if enough people figure out what DRM is, the content providers will change the name and declare DRM dead.

I'm dying to hear the real reason... (4, Insightful)

TaoPhoenix (980487) | more than 6 years ago | (#20736623)

Okay.

So they have this huge stockpile of music, and they're incapable of simply posting it and running a credit-card outsourced solution?

The artists get the 8 cents per sale, right? So the rest pays for ... the gigantic building?

Re:I'm dying to hear the real reason... (0, Flamebait)

thatskinnyguy (1129515) | more than 6 years ago | (#20736863)

The RIAA needs to buy Saddam Hussein's solid gold toilets somehow. I mean, birds of a feather right?

Re:I'm dying to hear the real reason... (1, Interesting)

Anonymous Coward | more than 6 years ago | (#20736953)

They should just liquidate the whole stock on the cheap. After all, digital music is akin to tangible objects, as seen in the RIAA's 'You wouldn't steal a car' argument, so what's the problem with just selling off the whole supply to whomever for whatever they'll go for?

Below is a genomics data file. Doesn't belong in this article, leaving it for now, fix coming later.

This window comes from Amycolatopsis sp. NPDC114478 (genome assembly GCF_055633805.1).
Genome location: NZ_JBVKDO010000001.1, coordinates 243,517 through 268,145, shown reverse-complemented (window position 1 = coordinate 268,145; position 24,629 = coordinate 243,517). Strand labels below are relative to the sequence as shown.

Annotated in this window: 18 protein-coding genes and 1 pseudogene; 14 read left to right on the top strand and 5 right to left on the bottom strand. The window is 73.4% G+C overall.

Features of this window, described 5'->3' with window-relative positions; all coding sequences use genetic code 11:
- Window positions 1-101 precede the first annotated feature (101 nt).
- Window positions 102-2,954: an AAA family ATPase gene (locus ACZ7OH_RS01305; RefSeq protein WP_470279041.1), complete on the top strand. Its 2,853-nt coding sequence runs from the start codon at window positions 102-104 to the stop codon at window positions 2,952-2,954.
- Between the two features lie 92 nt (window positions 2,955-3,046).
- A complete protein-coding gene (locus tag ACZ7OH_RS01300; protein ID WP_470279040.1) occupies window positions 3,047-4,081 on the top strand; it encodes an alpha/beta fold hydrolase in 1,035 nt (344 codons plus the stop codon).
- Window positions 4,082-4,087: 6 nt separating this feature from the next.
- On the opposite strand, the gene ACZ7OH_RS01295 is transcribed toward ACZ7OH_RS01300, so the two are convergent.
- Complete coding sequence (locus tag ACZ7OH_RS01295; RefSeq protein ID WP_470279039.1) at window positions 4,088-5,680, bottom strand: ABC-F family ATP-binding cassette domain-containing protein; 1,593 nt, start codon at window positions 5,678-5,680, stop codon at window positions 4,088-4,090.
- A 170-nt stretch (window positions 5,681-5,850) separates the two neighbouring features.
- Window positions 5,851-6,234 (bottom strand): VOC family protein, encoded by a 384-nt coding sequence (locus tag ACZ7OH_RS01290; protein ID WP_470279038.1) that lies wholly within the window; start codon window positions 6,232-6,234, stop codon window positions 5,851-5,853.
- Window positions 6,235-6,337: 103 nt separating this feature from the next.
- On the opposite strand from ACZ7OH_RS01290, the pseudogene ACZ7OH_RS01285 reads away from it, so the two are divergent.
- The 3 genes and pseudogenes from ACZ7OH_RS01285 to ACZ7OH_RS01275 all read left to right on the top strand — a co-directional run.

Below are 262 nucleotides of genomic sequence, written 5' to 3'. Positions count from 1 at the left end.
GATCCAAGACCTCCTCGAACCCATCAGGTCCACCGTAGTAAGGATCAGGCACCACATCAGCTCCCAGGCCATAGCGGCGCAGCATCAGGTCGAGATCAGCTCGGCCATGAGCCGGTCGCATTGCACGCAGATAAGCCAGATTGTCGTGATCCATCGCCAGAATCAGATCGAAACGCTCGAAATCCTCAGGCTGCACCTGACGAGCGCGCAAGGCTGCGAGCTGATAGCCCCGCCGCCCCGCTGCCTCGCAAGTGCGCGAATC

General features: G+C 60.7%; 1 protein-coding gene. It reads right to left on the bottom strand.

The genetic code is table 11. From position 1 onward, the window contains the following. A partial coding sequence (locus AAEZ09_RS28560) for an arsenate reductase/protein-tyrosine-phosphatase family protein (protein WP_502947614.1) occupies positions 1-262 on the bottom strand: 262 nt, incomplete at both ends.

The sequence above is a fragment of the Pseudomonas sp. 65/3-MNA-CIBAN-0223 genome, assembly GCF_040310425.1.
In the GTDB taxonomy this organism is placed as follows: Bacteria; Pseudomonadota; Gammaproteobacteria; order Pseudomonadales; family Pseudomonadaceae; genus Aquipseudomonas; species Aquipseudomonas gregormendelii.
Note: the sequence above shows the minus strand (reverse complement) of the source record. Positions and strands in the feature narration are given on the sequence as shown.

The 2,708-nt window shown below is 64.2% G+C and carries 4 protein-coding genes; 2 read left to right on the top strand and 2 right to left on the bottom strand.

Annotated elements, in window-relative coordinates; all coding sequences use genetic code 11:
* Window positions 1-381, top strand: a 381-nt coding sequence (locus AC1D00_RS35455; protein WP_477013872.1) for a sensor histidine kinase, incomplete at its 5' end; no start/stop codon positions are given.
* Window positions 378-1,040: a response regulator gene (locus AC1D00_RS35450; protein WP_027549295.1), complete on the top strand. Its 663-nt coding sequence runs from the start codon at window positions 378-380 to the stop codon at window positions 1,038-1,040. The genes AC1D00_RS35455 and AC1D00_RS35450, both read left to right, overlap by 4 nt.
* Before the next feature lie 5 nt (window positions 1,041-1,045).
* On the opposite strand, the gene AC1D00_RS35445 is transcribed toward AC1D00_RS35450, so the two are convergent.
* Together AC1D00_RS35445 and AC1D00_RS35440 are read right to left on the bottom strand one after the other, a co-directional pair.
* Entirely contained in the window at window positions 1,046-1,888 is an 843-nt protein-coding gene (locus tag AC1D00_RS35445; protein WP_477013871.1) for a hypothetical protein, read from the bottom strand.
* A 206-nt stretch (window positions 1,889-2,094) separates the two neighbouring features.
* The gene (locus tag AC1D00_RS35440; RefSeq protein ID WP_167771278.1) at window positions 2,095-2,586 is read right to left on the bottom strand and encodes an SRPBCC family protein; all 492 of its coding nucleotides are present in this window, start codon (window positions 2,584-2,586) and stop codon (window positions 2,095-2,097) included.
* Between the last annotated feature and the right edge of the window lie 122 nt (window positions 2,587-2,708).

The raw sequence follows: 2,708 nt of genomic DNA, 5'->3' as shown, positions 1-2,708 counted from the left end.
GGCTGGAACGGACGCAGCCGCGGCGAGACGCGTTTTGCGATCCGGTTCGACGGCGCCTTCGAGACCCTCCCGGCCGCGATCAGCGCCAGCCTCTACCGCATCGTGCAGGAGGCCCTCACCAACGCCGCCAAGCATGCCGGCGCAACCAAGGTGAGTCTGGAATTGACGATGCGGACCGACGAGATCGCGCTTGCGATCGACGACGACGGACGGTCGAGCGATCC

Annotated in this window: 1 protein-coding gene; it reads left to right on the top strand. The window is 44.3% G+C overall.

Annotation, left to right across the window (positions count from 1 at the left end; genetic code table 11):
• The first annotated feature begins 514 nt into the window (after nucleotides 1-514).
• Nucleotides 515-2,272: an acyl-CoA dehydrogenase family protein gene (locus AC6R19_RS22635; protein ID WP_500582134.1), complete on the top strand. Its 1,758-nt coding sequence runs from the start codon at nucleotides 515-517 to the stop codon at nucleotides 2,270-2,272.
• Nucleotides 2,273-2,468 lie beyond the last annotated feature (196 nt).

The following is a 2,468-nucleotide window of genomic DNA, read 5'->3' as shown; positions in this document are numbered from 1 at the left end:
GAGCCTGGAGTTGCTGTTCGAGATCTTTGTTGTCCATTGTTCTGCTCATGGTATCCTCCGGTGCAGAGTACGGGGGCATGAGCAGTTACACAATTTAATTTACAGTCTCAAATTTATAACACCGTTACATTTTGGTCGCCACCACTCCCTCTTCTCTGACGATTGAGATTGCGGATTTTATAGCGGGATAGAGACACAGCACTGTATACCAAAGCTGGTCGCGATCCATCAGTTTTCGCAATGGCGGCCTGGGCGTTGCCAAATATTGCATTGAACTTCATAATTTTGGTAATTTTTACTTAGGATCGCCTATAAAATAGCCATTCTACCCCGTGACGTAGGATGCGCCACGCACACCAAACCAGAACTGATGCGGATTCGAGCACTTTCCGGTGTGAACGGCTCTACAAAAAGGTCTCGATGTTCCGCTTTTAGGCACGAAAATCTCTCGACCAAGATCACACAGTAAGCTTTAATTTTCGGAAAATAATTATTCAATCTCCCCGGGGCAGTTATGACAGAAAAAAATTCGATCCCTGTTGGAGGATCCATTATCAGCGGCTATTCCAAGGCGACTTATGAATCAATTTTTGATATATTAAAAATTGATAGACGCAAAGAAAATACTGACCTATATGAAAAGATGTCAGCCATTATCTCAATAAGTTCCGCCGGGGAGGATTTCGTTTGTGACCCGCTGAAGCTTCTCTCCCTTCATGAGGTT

Sony did the Same (1, Insightful)

Datasage (214357) | more than 6 years ago | (#20736625)

Sony Connect store did the same, but they were switching from a propriety format to something based on windows media.

Even they recommended the burn to CD and re-rip method, but the problem with that is the horrible loss of quality. The downloaded tracks are already lossy encoded. The lost data is not recreated by burning it to CD. And you will be ripping it back into a lossy format, from a source thats already lossy.